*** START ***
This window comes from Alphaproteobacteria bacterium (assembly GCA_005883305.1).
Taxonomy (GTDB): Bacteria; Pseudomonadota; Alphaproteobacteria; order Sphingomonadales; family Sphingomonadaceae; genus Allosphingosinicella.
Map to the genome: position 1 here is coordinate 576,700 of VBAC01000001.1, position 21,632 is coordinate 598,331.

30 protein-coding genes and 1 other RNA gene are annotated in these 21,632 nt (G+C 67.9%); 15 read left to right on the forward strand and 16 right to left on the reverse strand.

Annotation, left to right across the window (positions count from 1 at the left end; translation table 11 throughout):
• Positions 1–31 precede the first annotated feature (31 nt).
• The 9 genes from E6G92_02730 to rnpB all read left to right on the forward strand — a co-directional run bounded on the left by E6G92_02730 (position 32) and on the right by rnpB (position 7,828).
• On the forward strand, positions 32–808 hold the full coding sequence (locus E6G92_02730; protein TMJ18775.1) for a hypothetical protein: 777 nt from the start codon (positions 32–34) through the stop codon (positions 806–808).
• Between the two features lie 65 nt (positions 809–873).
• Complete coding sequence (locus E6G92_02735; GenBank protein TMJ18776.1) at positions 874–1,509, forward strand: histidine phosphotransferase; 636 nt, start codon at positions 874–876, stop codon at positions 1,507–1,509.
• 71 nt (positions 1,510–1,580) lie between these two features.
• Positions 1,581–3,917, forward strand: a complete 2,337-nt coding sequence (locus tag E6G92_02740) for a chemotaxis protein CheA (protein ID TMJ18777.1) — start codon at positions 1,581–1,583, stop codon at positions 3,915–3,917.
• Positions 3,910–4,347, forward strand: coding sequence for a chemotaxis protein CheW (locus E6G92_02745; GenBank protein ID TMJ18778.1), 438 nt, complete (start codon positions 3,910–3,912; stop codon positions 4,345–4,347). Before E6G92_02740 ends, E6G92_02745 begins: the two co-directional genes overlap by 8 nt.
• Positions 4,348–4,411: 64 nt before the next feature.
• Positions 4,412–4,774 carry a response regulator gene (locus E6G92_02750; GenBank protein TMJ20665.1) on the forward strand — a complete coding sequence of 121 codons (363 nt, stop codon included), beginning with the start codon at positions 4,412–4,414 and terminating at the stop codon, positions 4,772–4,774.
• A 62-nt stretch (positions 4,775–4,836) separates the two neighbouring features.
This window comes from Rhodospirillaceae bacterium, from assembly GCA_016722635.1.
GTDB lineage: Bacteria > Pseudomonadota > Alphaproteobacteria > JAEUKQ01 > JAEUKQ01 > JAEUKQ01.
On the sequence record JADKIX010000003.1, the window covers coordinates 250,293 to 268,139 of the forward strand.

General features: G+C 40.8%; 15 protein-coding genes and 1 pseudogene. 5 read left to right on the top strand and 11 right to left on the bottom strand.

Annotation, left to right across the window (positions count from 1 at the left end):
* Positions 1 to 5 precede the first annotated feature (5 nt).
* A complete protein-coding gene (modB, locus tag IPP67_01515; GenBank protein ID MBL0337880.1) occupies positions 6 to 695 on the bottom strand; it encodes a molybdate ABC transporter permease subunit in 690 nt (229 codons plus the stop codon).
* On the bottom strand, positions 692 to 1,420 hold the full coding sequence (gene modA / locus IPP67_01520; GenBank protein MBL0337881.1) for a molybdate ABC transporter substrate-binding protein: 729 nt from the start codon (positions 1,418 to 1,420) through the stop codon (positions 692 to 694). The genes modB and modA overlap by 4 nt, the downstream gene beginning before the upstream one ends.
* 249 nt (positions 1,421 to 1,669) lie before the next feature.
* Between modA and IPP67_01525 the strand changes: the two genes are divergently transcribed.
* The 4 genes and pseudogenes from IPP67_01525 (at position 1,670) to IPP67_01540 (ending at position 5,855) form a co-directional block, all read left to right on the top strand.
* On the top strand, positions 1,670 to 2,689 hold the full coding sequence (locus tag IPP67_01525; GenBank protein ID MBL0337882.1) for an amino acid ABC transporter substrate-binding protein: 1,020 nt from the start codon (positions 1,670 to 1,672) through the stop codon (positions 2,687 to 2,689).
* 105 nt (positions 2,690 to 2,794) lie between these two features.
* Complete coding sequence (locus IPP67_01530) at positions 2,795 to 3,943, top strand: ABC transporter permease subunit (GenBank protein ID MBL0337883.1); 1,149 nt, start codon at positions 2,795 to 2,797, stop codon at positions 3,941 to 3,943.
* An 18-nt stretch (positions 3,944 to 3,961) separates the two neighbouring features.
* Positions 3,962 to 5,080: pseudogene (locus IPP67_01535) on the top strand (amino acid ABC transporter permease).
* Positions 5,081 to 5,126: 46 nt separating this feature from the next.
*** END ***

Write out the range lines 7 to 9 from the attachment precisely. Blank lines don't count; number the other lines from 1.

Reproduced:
• The 9 genes from E6G92_02730 to rnpB all read left to right on the forward strand — a co-directional run bounded on the left by E6G92_02730 (position 32) and on the right by rnpB (position 7,828).
• On the forward strand, positions 32–808 hold the full coding sequence (locus E6G92_02730; protein TMJ18775.1) for a hypothetical protein: 777 nt from the start codon (positions 32–34) through the stop codon (positions 806–808).
• Between the two features lie 65 nt (positions 809–873).